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LINES OF THOUGHT ACROSS SOUTHEAST ASIA

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Analysis

The hidden cost: Are Cambodia’s carbon credits really clean and green?

As global corporations, looking to offset their own emissions, pour money into eco-friendly projects in Cambodia as part of the carbon credits scheme, lurking beneath this seemingly positive initiative is corruption, rights abuses and violence says Dr Sarah Milne

Dr Sarah Milne
January 15, 2021
The hidden cost: Are Cambodia’s carbon credits really clean and green?
Supporters carry portraits of Chut Wutty, Director of the Natural Resource Protection Group, in April 2017 during a ceremony in Phnom Penh to mark the fifth anniversary of his fatal shooting. Photo: EPA/Kith Serey

Government policies in Cambodia suggest that the small Southeast Asian nation has embraced fashionable concepts like “green growth” and “climate solutions”. 

Over 40% of Cambodia’s surface area is now officially protected, and climate change mitigation schemes are proliferating. This has led to the production of “carbon credits” in Cambodia that can be sold around the world, often to global corporations looking to offset their own emissions and go carbon neutral.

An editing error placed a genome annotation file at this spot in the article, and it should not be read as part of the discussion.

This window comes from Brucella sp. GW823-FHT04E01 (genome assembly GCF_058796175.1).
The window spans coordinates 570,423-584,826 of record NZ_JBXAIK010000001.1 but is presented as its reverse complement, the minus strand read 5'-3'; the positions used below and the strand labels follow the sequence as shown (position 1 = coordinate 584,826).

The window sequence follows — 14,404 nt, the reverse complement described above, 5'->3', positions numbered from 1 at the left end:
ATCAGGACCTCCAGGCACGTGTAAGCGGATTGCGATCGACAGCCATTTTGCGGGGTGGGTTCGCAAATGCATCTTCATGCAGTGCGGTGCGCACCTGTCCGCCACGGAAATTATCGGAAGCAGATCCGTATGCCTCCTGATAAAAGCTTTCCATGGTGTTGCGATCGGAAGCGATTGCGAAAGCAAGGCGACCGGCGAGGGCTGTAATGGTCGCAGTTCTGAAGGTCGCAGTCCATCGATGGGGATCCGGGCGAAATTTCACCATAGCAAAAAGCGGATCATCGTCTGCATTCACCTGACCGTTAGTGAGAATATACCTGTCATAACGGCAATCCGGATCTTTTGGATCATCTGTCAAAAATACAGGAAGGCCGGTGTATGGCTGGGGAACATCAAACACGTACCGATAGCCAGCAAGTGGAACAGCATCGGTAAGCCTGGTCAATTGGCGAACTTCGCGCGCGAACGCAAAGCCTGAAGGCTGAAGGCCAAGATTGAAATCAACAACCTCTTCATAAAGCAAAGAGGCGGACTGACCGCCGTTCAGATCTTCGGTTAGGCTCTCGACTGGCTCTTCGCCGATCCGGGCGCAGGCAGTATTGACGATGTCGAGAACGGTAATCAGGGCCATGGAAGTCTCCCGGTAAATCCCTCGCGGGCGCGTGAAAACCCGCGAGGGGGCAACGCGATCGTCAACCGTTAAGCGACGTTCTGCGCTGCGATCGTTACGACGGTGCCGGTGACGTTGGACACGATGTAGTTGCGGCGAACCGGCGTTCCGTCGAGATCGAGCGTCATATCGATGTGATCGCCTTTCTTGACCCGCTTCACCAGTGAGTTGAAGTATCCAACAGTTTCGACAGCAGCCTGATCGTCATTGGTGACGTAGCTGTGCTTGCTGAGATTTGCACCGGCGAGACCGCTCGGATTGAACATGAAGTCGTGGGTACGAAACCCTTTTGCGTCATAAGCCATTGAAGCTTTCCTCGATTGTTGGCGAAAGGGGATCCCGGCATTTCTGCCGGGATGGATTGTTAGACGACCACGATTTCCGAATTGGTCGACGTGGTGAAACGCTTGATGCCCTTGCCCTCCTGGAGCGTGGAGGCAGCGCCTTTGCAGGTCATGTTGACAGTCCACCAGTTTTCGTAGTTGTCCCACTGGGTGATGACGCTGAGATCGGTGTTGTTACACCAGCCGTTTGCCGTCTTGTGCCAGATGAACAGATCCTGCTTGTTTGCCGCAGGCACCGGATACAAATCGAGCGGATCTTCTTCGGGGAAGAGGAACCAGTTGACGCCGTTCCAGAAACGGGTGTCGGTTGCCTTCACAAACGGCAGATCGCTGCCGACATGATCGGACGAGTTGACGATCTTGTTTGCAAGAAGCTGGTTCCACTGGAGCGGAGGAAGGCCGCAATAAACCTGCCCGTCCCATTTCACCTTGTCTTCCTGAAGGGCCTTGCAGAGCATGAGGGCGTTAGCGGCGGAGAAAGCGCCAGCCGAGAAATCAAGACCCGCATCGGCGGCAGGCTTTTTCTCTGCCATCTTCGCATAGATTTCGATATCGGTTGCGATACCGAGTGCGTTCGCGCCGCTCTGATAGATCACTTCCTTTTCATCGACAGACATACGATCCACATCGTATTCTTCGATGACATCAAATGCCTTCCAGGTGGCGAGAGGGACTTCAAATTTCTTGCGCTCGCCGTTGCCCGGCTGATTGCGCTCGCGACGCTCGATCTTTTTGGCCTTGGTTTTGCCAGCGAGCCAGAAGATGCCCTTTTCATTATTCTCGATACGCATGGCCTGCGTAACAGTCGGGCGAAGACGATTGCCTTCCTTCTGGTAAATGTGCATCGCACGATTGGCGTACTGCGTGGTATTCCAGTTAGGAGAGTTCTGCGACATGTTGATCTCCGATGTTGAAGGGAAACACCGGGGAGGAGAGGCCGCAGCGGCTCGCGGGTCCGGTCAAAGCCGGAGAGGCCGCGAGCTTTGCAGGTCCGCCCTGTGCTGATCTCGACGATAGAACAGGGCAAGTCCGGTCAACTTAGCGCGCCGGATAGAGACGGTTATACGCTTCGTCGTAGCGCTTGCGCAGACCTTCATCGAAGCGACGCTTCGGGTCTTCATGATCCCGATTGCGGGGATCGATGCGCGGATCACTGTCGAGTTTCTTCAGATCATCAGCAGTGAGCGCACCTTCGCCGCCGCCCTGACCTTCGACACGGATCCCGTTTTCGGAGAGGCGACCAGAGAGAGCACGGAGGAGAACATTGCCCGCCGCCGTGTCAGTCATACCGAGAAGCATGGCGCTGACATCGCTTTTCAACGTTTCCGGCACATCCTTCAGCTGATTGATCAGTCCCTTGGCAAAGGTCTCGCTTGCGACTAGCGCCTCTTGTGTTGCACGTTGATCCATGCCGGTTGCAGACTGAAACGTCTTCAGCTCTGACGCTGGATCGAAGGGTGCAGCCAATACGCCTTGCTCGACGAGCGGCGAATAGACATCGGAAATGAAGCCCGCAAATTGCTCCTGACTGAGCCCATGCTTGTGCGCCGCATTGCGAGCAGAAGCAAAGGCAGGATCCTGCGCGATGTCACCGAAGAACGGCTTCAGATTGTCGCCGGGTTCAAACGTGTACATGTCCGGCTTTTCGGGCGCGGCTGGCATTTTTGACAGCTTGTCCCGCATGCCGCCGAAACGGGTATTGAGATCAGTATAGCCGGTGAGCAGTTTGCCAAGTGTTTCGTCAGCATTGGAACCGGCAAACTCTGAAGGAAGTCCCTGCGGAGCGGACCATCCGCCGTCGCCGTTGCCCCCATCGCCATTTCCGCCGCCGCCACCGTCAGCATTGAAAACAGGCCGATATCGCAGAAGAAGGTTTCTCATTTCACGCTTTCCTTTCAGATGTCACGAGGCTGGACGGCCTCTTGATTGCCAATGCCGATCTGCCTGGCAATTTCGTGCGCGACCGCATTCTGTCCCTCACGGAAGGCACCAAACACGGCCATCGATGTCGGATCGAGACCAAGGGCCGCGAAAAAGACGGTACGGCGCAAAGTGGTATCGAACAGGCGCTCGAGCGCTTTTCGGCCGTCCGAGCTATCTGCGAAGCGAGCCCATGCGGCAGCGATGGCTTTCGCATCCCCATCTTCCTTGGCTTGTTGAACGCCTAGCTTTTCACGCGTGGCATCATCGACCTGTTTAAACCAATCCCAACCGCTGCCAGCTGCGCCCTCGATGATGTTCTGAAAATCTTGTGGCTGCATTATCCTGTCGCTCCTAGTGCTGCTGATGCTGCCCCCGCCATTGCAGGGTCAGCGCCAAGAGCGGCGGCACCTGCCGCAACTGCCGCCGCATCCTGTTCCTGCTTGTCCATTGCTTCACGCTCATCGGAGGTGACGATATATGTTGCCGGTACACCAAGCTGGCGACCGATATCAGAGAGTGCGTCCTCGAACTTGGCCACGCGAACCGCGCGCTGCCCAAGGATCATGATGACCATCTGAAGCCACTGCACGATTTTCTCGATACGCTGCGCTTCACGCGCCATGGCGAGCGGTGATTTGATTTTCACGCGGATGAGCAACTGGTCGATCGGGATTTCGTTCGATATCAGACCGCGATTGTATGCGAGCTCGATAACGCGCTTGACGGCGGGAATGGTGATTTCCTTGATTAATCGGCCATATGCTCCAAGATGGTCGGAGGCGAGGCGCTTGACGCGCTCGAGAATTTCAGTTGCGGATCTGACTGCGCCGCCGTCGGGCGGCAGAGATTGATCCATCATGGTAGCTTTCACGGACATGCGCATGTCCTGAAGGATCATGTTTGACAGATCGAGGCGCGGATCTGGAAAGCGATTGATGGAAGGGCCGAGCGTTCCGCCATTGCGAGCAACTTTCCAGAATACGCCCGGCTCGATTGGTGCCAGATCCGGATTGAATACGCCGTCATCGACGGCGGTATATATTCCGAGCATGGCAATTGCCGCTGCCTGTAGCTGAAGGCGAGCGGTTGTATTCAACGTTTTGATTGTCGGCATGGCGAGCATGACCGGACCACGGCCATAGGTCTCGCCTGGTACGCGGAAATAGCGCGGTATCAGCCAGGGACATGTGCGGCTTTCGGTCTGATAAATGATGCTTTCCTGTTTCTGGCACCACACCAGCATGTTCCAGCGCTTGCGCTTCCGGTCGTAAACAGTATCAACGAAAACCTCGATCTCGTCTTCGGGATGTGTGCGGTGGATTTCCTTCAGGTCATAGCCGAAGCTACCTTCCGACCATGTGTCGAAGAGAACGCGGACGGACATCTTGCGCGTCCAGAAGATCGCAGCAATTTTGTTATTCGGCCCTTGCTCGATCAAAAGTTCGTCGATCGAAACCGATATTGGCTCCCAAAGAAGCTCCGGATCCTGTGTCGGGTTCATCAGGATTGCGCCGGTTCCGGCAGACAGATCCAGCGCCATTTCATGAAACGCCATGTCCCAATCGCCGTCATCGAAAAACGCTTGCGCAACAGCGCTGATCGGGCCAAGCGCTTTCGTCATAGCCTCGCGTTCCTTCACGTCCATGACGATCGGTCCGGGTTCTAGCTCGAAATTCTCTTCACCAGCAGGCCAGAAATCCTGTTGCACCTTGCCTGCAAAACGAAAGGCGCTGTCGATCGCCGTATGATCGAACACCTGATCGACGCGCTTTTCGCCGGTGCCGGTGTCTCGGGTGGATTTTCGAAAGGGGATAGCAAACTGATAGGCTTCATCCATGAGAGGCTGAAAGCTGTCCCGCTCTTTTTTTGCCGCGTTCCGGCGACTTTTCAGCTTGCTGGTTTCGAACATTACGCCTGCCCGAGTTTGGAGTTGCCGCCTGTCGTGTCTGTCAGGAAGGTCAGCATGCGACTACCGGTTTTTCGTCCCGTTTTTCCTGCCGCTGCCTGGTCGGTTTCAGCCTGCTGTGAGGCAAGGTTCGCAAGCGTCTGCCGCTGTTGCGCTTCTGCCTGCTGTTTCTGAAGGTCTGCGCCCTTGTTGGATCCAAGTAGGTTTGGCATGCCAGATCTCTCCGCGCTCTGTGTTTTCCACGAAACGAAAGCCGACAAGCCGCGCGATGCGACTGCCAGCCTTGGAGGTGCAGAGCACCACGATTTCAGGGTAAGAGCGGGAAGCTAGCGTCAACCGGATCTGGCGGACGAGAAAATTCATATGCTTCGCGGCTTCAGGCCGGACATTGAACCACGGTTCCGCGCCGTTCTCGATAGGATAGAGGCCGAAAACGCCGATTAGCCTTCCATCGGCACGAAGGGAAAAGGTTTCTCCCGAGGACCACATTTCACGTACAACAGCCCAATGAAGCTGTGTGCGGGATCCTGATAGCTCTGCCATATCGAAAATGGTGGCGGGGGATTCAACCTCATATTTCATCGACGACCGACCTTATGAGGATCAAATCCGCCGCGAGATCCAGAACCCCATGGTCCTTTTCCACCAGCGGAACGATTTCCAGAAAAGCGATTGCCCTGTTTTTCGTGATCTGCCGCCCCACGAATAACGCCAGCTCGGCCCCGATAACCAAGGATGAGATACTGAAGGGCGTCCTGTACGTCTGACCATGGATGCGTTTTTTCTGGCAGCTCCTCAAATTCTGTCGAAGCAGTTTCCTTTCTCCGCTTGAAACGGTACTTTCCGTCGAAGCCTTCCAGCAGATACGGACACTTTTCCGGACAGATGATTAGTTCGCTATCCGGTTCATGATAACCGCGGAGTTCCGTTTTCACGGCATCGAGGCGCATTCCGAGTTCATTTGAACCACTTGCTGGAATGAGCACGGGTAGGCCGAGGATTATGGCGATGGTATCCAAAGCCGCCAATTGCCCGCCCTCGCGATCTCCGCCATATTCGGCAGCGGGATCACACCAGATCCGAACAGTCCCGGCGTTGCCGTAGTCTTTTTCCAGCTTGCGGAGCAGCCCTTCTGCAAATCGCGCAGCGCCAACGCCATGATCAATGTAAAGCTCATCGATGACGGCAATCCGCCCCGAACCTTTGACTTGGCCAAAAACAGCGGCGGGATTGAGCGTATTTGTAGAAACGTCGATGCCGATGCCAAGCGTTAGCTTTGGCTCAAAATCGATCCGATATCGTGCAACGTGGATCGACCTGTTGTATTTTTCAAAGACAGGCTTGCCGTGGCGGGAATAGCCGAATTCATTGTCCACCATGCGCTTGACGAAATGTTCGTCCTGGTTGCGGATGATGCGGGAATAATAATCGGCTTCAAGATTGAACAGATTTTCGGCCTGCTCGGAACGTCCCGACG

But are Cambodia’s carbon credits really clean and green? I would say no. We should be cautious about carbon credits from Cambodia because there is often a dark side to the green in this forested nation. Here, I am referring to the way that forest management in Cambodia is deeply intertwined with the exercise of government power and control, which leads to perverse effects for people and the environment like illicit resource extraction and human rights issues, especially for indigenous people and environmental defenders.

Take for example the circumstances surrounding the murder of Chut Wutty in 2012. As a high profile environmental activist, Wutty was intent on exposing illegal logging operations conducted by Cambodia’s ruling elite. Yet he was killed while working inside an internationally-funded conservation area in the Cardamom Mountains, near a hydropower dam celebrated for its production of clean energy.

This new dam on the Russey Chrum river was apparently so clean and green that it managed to generate carbon credits, using the UN-backed Clean Development Mechanism (CDM) to certify its emissions reductions. But Wutty knew that these credits were merely a green veneer, helping to hide forest destruction.